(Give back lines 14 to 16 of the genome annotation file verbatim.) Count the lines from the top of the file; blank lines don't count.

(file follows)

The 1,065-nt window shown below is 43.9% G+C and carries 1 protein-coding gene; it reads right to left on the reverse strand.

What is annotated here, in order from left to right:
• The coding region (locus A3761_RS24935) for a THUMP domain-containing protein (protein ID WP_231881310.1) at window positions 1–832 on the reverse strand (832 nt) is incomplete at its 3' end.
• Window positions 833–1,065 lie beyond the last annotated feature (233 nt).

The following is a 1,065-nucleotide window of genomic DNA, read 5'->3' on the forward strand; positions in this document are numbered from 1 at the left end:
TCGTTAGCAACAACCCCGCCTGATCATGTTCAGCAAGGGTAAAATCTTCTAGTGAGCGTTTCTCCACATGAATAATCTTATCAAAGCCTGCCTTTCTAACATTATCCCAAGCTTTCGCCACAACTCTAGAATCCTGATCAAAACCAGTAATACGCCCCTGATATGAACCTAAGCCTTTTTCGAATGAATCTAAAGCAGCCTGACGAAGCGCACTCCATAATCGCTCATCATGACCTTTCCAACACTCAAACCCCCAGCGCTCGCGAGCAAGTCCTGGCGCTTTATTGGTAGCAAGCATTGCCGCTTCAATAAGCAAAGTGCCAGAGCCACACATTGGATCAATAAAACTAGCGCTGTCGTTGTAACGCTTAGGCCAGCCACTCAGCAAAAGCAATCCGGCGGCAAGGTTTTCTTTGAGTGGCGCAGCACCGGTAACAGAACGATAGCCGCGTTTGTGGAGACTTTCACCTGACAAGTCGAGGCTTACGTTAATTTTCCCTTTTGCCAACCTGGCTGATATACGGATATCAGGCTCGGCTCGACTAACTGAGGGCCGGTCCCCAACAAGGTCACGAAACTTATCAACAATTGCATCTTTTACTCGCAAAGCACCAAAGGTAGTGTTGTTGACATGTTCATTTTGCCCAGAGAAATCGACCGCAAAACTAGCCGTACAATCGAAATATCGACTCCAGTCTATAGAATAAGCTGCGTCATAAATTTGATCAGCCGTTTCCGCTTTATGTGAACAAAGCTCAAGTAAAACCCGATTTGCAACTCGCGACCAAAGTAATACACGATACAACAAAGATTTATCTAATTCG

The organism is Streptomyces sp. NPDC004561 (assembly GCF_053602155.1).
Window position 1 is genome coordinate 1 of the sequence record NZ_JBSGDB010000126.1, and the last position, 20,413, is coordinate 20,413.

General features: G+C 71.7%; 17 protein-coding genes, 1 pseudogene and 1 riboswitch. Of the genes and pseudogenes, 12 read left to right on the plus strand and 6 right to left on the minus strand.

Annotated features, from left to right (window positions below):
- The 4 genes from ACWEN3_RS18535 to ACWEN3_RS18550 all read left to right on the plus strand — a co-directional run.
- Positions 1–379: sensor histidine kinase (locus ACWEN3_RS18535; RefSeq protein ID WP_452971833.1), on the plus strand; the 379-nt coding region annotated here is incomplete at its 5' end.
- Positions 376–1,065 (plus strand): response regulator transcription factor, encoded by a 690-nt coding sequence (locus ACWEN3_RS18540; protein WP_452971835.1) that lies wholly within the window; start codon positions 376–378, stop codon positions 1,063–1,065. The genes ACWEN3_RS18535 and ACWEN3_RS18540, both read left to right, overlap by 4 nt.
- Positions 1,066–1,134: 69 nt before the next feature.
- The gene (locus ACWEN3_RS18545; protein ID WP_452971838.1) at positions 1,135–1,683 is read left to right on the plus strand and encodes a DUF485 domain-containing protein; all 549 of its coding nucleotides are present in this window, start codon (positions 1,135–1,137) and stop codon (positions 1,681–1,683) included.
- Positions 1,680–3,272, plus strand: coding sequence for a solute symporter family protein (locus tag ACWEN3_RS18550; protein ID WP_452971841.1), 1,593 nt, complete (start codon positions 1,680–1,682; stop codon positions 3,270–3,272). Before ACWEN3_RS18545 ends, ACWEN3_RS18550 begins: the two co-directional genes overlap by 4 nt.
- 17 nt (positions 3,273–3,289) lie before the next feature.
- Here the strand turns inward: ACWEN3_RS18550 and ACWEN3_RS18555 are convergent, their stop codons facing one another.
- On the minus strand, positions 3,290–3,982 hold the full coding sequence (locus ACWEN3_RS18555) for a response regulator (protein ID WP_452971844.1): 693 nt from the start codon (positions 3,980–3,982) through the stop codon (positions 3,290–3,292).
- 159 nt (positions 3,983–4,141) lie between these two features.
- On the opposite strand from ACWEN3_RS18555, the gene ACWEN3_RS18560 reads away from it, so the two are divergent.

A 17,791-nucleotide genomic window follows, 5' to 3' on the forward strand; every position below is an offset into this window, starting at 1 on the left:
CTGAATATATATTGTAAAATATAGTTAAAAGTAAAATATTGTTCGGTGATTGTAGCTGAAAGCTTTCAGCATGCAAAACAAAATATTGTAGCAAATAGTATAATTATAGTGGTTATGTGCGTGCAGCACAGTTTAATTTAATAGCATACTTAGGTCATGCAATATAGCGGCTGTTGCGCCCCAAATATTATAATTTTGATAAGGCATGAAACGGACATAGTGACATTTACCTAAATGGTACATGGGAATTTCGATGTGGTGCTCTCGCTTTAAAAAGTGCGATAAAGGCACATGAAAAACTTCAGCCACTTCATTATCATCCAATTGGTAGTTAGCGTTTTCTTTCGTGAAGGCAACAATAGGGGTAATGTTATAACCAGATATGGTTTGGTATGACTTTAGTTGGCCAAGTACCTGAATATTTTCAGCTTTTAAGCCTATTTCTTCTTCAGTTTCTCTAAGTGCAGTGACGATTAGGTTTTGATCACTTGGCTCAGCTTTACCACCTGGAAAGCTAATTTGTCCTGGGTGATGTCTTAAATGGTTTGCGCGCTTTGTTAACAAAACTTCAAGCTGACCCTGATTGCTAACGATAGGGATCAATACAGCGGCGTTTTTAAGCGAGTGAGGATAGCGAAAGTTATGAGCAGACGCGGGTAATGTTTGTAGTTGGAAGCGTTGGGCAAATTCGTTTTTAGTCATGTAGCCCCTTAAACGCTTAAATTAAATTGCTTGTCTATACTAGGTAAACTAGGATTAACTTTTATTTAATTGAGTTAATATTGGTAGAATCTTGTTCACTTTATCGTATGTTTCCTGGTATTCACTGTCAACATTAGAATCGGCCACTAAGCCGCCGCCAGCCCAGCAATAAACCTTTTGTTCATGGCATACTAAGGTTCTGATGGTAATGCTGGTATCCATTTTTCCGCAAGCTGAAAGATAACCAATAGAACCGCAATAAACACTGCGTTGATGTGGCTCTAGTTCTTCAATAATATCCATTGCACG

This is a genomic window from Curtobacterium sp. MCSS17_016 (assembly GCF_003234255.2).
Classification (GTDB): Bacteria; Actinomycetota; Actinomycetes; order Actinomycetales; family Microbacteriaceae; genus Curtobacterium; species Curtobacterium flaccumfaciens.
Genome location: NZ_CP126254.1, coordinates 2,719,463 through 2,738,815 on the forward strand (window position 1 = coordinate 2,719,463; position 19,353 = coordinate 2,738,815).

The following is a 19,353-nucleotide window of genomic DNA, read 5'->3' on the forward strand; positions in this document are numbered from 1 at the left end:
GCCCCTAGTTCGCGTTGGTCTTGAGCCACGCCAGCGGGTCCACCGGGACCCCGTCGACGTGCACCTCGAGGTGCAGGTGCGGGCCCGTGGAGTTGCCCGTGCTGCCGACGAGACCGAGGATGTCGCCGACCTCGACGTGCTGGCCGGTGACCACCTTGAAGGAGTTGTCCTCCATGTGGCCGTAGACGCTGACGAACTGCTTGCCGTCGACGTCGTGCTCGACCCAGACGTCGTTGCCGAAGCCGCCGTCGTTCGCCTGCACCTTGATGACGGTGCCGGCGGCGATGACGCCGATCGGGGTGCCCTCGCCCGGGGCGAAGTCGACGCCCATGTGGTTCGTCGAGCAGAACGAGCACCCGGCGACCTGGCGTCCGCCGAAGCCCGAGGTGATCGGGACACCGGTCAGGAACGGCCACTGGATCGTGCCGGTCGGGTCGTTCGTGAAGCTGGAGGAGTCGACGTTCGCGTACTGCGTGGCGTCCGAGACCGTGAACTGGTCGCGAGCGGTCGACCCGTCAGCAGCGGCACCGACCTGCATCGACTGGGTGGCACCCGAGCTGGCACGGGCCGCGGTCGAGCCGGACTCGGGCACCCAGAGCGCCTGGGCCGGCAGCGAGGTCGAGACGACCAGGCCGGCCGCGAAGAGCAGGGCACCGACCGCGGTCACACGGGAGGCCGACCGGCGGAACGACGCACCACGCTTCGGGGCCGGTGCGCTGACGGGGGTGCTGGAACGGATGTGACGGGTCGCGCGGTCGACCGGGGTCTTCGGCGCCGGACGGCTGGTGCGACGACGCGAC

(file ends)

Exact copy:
- Positions 1,066–1,134: 69 nt before the next feature.
- The gene (locus ACWEN3_RS18545; protein ID WP_452971838.1) at positions 1,135–1,683 is read left to right on the plus strand and encodes a DUF485 domain-containing protein; all 549 of its coding nucleotides are present in this window, start codon (positions 1,135–1,137) and stop codon (positions 1,681–1,683) included.
- Positions 1,680–3,272, plus strand: coding sequence for a solute symporter family protein (locus tag ACWEN3_RS18550; protein ID WP_452971841.1), 1,593 nt, complete (start codon positions 1,680–1,682; stop codon positions 3,270–3,272). Before ACWEN3_RS18545 ends, ACWEN3_RS18550 begins: the two co-directional genes overlap by 4 nt.